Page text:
Legendary West Indies batsman dies
West Indies legend Everton Weekes has died at age 95. The legendary batsman along Clyde Walcott and Frank Worrell formed part of ‘the three Ws’ that made the Caribbean unit a top-notch in the longest format of the game.
Weekes was born on 26 February 1925 and started playing for West Indies from his early stage. He has played 48 Tests between 1948 and 1958, scoring 4,455 runs at an average of 58.61. He is one of the only four players who have maintained a higher average of scoring 4,000 Test runs.
Besides, Weekes holds the record for the most centuries in consecutive Test innings. Besides, he was rated as the greatest batsman of the legendary trio he was a part of.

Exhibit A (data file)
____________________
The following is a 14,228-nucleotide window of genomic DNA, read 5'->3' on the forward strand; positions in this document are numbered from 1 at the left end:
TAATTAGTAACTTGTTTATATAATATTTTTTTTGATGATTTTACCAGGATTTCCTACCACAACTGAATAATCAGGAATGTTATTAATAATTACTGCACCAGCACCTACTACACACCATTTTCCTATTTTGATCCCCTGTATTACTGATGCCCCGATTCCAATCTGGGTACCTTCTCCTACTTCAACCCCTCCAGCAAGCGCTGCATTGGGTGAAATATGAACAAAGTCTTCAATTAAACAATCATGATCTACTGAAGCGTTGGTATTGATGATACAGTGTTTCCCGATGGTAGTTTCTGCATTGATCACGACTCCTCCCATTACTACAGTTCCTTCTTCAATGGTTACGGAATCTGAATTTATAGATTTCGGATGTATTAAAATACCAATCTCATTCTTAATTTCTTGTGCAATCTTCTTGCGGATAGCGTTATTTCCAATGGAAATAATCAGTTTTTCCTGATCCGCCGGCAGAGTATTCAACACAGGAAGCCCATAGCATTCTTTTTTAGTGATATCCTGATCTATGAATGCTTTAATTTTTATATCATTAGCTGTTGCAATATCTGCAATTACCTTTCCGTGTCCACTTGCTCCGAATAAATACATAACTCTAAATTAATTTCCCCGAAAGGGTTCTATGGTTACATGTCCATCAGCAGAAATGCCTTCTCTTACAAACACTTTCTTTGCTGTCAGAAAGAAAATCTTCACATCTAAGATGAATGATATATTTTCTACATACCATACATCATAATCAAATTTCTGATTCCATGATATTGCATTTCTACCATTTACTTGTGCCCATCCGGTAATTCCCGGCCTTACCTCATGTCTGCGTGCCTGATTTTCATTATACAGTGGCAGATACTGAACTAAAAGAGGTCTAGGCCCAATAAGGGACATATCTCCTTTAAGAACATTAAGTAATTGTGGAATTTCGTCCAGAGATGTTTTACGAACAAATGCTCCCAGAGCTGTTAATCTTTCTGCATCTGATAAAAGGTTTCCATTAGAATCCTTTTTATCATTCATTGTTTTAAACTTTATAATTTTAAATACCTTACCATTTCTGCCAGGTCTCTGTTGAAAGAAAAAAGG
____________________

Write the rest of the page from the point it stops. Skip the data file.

The legendary batsman scored five hundreds on the Series against England and India in 1948. Surprisingly, it was his first year in the longer version. He fell just short of equalling the consecutive centuries record for all first-class cricket after controversy had struck in his next Test innings. He was given controversially run out for 90 and missed the milestone.
“In the pantheon of Windies legends, Weekes’ average of 58.61 from 48 matches is only behind that of George Headley’s 60.83, putting him fifth on the all-time global list among those who’ve played at least 25 Tests,” ICC’s obituary on Weekes said.
“As one of the remarkable ‘Three Ws’, along with Sir Clyde Walcott and Sir Frank Worrell, who together struck 39 Test centuries, he played an important hand in a period that marked the rising dominance of West Indies cricket.”
“In the fading days of British colonialism, all three broke the long-standing racial barrier of a sport always held as a badge of excellence by the islands of the cricketing Caribbean,” wrote the late Tony Cozier.